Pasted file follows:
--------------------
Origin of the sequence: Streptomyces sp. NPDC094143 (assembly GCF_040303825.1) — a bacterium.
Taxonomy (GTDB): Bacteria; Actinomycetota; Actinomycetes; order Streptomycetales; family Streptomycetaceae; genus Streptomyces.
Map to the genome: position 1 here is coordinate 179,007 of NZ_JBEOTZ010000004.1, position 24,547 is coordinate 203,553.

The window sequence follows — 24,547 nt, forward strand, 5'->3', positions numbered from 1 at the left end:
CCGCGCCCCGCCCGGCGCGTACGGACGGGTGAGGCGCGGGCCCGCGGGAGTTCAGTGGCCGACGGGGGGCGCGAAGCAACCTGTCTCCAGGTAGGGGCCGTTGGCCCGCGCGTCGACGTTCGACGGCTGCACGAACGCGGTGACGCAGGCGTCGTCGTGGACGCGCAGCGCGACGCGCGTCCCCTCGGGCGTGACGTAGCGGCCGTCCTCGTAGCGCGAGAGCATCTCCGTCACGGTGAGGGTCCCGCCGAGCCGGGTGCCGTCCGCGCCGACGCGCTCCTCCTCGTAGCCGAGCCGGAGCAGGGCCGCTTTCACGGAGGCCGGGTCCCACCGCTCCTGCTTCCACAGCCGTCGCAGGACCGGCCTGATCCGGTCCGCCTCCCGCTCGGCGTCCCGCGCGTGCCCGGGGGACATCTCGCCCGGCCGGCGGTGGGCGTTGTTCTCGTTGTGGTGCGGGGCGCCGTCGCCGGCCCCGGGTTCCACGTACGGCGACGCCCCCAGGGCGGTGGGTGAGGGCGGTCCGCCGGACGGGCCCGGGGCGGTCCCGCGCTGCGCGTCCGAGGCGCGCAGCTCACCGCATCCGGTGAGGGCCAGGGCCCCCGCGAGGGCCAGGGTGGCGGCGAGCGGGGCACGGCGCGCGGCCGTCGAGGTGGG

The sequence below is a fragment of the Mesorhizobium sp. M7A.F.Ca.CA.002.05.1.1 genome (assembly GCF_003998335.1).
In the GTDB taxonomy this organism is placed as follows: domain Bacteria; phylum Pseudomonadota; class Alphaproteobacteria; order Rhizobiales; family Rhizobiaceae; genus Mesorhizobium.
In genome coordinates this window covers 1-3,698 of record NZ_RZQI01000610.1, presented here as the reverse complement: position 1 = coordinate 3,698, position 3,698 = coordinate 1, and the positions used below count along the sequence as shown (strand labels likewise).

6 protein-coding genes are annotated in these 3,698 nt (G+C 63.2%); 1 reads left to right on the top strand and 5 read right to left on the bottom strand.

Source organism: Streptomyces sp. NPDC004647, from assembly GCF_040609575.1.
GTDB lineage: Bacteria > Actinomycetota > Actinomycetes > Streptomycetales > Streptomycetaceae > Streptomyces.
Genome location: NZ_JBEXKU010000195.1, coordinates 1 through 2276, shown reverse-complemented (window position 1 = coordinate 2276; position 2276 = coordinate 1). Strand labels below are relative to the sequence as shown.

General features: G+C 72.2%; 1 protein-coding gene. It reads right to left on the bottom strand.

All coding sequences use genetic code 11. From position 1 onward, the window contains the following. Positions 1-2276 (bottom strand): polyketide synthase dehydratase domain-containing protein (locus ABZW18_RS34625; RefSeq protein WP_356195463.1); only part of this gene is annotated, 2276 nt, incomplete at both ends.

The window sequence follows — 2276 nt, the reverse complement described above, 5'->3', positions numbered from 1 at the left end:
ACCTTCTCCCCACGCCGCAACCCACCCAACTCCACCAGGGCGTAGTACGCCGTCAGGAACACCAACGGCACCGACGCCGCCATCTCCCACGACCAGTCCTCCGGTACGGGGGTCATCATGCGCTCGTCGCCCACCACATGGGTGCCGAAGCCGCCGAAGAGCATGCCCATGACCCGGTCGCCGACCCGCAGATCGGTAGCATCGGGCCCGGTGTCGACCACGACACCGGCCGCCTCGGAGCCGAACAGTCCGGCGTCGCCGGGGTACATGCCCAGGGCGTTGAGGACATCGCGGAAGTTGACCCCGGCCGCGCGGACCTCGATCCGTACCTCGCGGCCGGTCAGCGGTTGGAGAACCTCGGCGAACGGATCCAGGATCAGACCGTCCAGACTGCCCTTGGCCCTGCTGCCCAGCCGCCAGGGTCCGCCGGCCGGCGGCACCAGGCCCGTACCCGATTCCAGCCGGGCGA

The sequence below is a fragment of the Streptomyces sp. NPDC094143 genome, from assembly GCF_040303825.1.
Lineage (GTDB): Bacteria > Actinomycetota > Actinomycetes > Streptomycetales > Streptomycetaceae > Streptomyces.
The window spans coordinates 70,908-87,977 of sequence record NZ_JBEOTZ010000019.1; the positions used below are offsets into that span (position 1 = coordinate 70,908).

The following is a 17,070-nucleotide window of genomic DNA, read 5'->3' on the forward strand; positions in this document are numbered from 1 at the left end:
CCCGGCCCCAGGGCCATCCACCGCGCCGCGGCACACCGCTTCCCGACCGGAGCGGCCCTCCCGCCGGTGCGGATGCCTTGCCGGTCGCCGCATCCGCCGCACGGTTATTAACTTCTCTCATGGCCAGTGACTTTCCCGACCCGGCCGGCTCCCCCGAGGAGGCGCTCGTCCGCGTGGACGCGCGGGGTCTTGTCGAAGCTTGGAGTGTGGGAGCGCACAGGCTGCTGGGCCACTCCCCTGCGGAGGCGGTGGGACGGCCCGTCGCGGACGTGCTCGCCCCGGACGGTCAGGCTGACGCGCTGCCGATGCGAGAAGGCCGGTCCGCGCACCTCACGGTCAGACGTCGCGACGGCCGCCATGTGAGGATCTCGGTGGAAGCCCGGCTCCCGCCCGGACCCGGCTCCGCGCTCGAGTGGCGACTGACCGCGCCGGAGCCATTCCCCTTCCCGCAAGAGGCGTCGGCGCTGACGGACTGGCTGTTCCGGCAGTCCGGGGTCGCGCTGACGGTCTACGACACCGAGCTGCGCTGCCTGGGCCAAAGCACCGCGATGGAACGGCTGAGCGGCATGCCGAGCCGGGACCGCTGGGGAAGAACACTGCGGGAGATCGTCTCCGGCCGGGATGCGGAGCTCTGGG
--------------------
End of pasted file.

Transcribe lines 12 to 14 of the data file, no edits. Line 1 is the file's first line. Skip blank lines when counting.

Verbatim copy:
Genome location: NZ_JBEXKU010000195.1, coordinates 1 through 2276, shown reverse-complemented (window position 1 = coordinate 2276; position 2276 = coordinate 1). Strand labels below are relative to the sequence as shown.

General features: G+C 72.2%; 1 protein-coding gene. It reads right to left on the bottom strand.

All coding sequences use genetic code 11. From position 1 onward, the window contains the following. Positions 1-2276 (bottom strand): polyketide synthase dehydratase domain-containing protein (locus ABZW18_RS34625; RefSeq protein WP_356195463.1); only part of this gene is annotated, 2276 nt, incomplete at both ends.